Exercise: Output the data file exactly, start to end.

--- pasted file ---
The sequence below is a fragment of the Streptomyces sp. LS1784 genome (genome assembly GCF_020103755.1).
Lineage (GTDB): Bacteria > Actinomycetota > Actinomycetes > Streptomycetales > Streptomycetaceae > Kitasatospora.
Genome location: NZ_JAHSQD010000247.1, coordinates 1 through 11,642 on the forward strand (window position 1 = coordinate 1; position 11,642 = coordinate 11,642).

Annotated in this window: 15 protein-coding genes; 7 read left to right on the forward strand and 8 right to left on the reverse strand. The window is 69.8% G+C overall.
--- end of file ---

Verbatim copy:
The sequence below is a fragment of the Streptomyces sp. LS1784 genome (genome assembly GCF_020103755.1).
Lineage (GTDB): Bacteria > Actinomycetota > Actinomycetes > Streptomycetales > Streptomycetaceae > Kitasatospora.
Genome location: NZ_JAHSQD010000247.1, coordinates 1 through 11,642 on the forward strand (window position 1 = coordinate 1; position 11,642 = coordinate 11,642).

Annotated in this window: 15 protein-coding genes; 7 read left to right on the forward strand and 8 right to left on the reverse strand. The window is 69.8% G+C overall.